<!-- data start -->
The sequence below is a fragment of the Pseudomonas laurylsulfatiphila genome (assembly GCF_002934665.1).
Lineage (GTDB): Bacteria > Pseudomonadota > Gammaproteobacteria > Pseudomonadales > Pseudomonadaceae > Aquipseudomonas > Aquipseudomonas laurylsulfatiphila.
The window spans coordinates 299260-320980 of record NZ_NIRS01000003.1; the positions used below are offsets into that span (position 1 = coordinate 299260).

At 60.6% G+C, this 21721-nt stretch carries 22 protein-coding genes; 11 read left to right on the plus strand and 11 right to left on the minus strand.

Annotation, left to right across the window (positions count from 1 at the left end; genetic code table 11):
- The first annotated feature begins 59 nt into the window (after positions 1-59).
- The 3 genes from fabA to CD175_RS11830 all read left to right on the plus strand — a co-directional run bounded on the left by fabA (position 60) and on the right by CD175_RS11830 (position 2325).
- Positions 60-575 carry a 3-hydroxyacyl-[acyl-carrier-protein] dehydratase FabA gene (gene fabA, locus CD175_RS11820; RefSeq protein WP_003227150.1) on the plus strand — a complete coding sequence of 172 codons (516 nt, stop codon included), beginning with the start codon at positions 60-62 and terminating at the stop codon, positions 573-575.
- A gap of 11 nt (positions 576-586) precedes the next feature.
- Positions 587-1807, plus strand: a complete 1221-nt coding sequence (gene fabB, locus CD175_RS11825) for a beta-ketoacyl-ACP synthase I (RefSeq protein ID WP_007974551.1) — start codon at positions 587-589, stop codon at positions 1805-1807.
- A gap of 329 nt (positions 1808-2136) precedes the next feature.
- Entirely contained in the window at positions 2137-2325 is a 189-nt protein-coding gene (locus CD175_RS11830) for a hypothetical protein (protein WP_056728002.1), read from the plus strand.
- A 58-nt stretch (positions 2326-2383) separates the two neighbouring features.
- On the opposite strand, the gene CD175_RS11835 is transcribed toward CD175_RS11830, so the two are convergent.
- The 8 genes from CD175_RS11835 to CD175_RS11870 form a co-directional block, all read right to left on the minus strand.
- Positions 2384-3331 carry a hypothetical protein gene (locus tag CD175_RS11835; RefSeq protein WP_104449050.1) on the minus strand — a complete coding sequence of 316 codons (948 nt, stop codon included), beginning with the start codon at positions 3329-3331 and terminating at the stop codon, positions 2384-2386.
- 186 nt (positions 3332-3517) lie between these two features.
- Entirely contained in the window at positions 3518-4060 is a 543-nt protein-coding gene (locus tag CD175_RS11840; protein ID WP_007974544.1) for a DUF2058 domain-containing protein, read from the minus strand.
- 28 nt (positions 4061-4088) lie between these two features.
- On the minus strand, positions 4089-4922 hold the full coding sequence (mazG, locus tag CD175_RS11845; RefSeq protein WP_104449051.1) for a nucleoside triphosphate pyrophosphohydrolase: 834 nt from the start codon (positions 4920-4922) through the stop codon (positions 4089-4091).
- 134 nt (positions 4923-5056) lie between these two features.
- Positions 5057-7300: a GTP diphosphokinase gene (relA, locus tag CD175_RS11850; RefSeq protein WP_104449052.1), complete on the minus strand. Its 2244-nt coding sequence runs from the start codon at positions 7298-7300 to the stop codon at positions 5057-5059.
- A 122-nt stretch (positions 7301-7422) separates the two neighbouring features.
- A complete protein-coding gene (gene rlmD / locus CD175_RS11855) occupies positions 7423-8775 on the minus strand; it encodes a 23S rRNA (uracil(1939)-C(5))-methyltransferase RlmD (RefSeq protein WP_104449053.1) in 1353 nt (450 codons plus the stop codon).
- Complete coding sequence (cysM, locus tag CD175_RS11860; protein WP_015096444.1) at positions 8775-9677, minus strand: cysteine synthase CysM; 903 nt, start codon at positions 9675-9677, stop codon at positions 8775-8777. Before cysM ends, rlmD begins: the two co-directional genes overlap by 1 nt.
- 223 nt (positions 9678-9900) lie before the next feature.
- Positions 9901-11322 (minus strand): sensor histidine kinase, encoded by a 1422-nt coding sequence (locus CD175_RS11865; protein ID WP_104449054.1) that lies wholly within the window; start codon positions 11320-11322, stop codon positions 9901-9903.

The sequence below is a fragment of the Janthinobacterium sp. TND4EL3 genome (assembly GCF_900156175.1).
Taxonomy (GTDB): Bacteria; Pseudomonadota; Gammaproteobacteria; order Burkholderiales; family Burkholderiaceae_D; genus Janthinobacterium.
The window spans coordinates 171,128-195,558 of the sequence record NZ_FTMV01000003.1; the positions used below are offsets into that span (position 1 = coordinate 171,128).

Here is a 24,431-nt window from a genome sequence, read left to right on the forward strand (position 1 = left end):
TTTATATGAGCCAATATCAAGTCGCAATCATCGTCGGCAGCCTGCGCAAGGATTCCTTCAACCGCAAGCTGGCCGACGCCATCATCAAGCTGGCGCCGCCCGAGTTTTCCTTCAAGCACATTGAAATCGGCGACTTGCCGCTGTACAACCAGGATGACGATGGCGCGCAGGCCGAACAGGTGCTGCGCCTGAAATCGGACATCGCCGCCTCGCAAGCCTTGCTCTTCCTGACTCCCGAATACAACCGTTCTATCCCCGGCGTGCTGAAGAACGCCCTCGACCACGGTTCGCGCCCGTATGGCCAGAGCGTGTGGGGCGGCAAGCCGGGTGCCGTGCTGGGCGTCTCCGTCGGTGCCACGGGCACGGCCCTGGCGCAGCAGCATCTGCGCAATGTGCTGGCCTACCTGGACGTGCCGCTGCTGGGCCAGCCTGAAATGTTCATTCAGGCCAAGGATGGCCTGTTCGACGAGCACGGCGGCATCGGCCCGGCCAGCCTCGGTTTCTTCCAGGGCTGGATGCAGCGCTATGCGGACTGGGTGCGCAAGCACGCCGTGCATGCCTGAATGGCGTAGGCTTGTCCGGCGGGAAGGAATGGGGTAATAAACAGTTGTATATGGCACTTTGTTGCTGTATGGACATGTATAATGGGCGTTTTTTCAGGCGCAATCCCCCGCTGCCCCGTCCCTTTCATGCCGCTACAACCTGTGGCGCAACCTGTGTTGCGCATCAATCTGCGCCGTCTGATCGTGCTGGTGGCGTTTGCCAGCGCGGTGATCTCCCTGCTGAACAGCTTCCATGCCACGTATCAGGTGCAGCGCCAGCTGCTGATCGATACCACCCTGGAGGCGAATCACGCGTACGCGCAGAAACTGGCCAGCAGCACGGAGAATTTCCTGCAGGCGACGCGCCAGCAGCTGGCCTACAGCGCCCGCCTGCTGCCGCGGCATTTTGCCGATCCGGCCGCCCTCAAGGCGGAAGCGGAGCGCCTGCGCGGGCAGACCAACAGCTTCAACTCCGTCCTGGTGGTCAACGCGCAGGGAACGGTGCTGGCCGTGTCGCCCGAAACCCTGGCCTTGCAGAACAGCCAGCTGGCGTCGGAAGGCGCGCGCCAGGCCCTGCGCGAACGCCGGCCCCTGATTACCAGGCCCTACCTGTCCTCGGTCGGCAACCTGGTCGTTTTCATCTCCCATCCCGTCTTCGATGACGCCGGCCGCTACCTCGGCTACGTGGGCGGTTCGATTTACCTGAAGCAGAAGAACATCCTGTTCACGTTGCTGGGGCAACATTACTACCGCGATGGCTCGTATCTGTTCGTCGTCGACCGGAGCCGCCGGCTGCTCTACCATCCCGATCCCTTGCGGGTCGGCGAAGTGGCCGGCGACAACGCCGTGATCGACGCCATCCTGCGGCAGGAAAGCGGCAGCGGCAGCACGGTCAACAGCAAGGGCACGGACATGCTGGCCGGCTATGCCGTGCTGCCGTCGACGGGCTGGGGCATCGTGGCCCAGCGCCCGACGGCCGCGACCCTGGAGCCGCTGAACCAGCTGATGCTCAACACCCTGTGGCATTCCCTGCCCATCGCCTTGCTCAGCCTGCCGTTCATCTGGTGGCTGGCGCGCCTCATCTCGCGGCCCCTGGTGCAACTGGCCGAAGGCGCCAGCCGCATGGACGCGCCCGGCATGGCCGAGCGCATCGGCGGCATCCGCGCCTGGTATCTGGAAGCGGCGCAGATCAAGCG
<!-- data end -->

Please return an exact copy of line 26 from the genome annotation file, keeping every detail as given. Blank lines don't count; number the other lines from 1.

- 223 nt (positions 9678-9900) lie before the next feature.